Unless I take this to mean because the brain tends to prefer generic vantage points, being aware that this inclination leads to a dulled, robotic, mindless, circumscribed awareness of existence should caution me to seek unique vantage points in order to stimulate my otherwise lulled brain.
I don’t know.
Is this true?
from V.S. Ramachandran’s THE TELL-TALE BRAIN (Norton, 2011):
………….one of the most important laws in aesthetic perception: the abhorrence of coincidences……….
….to use a phrase introduced by Horace Barlow—-”a suspicious coincidence” …….And your brain always tries to find a plausible alternate, generic interpretation to avoid the coincidence.
(click image for the Kanizsa Triangle)
…………..the illusory triangle described by Italian psychologist Gaetano Kanizsa. There really isn’t a triangle. It’s just three Pac-Man-like figures facing one another. But you perceive an opaque white triangle whose three corners partially occlude three black circular discs. Your brain says (in effect), “What’s the likelihood that these three Pac-Men are lined up exactly like this simply by chance? It’s too much of a suspicious coincidence. A more plausible explanation is that it depicts an opaque white triangle occluding three black discs.” ……..you can almost hallucinate the edges of the triangle……..in this case your visual system has found a way of explaining the coincidence (eliminating it, you might say) by coming up with an interpretation that feels good.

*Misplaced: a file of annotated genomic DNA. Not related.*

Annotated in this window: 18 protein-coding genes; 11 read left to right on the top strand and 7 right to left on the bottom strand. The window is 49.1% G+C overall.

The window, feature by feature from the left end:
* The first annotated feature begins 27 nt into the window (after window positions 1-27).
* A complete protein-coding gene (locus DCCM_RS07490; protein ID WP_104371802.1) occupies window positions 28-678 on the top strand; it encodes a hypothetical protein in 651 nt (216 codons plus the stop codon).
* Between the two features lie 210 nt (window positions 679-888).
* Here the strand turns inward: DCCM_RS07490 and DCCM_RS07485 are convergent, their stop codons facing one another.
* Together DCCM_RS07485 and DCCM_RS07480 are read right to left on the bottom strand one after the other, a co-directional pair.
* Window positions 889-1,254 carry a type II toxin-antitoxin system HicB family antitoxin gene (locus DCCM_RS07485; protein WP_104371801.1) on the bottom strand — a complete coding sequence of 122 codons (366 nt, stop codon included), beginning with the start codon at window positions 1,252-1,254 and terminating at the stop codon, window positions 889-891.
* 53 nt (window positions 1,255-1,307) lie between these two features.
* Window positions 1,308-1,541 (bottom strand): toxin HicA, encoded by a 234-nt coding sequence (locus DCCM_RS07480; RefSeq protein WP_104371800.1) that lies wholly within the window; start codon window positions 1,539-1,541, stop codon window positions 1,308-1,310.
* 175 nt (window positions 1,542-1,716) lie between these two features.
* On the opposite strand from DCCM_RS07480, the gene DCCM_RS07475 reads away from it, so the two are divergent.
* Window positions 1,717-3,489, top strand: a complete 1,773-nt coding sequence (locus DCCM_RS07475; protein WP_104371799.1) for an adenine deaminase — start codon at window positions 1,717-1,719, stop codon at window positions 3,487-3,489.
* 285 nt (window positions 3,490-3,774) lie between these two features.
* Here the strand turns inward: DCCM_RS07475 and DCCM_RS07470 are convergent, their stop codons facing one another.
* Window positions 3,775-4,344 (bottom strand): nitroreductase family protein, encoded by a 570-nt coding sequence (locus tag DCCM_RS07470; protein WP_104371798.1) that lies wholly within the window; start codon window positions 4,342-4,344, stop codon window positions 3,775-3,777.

What do you think about Andy Kaufman? Or more truly, how does thinking about Andy Kaufman make you feel?
What do you think about Donald Judd or more truly how does thinking while seeing Donald Judd’s work make you feel?
What do you think about Frances Stark? Or more truly how does reading what Frances Stark thinks about make you feel?
(and possibly worth considering might be this: some of us want other’s ways of thinking and ideas to mix, mingle and possibly alter ways of thinking our private personal brain knows, practices, does and possibly will do while there are others of us who wish to keep contained and unaltered what we perceive to be our personal private brain space in its state of equilibrium one wishes to maintain, on another hand either of these two alternatives can be active in a single human mind’s variously perennial necessities or inclinations)